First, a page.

Public support for shale gas extraction – AKA fracking – is now at its lowest ever level, according to an official government survey.
The Business and Energy Department's poll found just 16 per cent of British people now support fracking, a decrease from 21 per cent from last year. A full third of people say they are opposed to fracking.
The poll also revealed that 48 per cent of the UK public neither support nor oppose fracking and a further three per cent said they didn't know. Analysis of wider results suggests that this stems from not knowing enough about it to have an opinion.
Of those opposed to fracking, the most common reason was cited as 'the loss or destruction of natural environment' at 68 per cent, an increase from 56 per cent.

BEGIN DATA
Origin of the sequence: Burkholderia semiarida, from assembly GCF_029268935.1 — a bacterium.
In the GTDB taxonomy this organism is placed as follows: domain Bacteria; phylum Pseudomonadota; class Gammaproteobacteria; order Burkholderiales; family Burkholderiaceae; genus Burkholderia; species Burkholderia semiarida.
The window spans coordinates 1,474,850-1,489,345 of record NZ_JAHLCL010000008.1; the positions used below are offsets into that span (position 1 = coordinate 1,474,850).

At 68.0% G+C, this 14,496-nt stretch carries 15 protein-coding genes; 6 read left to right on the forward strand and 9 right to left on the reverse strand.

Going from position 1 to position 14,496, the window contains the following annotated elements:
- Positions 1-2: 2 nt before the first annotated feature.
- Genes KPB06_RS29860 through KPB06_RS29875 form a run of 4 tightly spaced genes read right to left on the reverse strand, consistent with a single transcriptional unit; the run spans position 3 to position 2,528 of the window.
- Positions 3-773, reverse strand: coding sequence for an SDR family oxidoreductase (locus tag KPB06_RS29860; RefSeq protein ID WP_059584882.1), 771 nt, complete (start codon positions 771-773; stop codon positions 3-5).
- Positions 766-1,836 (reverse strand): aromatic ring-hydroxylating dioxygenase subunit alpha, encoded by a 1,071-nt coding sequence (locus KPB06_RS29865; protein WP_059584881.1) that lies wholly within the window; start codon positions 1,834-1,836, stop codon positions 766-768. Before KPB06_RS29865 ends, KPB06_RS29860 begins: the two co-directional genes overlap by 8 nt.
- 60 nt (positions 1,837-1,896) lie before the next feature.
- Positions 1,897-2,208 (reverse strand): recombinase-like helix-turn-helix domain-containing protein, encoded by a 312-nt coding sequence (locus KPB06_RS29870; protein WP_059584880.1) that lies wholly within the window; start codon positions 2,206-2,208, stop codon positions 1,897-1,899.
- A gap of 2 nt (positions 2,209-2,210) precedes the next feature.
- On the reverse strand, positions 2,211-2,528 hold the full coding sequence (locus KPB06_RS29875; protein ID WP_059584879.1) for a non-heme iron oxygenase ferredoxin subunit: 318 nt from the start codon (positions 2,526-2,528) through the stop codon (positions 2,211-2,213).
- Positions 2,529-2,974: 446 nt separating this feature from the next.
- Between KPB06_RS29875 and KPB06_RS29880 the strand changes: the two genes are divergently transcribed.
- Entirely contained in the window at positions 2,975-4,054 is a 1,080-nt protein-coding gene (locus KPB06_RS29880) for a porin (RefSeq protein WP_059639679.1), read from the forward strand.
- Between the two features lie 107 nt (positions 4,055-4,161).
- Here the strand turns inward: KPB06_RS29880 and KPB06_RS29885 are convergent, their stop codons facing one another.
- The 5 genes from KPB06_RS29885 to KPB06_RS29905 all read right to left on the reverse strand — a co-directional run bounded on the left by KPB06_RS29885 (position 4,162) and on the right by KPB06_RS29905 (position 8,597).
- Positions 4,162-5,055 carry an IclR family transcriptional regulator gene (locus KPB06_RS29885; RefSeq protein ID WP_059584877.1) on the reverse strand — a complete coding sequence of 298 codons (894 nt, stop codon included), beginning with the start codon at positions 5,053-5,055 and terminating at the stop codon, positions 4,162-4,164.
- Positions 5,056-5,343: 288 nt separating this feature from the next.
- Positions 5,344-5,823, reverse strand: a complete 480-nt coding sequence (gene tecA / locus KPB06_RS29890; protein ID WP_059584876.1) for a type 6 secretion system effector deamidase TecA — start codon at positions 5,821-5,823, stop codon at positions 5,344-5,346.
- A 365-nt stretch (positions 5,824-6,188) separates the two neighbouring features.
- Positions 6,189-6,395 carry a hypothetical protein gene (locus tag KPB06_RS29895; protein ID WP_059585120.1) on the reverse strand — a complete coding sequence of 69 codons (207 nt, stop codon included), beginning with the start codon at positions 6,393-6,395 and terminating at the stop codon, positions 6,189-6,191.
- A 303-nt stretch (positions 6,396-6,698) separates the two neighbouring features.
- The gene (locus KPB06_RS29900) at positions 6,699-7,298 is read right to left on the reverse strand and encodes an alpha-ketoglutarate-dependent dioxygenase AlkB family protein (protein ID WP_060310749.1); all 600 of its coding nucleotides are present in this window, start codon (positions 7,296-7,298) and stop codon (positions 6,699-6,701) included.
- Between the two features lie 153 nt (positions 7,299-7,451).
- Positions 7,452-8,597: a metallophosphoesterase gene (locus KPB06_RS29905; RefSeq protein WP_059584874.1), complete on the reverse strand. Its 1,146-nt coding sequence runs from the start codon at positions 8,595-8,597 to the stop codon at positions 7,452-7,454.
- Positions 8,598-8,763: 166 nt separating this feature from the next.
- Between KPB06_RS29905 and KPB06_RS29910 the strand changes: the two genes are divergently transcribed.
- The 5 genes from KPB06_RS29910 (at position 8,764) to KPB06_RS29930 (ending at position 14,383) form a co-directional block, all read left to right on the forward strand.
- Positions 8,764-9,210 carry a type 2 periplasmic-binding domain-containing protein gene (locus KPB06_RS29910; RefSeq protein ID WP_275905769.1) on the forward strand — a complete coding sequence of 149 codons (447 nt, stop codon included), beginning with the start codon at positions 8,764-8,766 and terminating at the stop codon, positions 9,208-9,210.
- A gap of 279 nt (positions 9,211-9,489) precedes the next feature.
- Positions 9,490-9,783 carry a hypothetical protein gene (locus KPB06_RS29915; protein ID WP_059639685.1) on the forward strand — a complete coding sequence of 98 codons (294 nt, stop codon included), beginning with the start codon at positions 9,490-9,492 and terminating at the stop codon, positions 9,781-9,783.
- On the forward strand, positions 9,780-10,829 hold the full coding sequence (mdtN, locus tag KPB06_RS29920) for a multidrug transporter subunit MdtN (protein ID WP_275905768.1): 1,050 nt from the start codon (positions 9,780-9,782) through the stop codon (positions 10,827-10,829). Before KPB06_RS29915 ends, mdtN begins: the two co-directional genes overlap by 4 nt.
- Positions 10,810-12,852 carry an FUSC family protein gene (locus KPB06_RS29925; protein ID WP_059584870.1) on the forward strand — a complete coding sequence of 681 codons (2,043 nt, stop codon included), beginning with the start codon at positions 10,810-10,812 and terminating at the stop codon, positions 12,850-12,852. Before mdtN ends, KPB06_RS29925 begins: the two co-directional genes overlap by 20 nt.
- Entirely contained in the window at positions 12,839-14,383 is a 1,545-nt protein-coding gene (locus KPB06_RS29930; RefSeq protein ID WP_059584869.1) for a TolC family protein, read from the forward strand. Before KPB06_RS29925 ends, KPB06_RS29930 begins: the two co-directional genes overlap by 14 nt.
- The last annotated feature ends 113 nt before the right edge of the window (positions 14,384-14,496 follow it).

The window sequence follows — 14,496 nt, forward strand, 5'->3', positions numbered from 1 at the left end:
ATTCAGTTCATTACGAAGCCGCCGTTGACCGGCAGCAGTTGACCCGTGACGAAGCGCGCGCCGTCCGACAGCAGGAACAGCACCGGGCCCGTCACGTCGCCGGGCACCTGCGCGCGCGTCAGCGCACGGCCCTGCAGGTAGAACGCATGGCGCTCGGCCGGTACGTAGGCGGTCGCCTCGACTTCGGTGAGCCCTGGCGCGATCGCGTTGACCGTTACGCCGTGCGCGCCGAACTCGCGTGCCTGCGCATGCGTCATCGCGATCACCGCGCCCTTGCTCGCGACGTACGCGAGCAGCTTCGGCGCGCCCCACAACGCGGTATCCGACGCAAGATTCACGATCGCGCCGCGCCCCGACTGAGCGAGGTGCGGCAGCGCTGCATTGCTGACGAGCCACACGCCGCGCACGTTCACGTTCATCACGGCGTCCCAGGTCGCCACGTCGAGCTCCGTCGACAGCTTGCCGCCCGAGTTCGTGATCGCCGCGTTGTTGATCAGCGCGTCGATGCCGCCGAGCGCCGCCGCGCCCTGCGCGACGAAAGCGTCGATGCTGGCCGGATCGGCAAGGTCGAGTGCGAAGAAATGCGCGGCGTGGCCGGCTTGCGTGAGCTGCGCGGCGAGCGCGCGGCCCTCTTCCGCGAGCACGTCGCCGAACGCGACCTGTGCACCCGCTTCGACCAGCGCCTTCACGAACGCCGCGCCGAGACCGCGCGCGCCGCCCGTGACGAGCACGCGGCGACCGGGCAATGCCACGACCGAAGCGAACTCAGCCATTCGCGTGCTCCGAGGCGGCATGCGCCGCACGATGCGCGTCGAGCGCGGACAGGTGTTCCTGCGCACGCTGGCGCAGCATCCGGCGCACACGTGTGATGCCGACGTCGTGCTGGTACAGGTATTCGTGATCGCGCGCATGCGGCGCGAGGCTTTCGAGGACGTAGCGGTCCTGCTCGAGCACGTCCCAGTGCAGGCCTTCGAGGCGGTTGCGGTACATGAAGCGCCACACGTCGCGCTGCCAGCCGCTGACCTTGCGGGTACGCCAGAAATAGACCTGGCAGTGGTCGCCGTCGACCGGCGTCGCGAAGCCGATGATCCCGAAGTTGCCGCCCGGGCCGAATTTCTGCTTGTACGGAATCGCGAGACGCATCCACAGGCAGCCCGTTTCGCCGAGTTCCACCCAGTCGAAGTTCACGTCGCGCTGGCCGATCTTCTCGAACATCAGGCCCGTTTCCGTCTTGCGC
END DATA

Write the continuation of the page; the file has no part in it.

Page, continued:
Environmental group Friends of the Earth released a statement on the findings, noting that they follow its own poll in Lancashire where 66 per cent of people oppose fracking in their area.
"This makes bad reading for the industry because they know they are desperately fighting an unwinnable battle for support," says Rose Dickinson, Friends of the Earth Campaigner.
"The extent to which this industry has failed to win over the public is undeniable, opposition is increasing not only where fracking is proposed, but across the whole country."
The government poll – officially called the BEIS Energy and Climate Change Public Attitude Tracker – also found that support remains high for renewable energy at 77 per cent, with opposition very low at four per cent. Only one per cent of respondents were strongly opposed to renewables.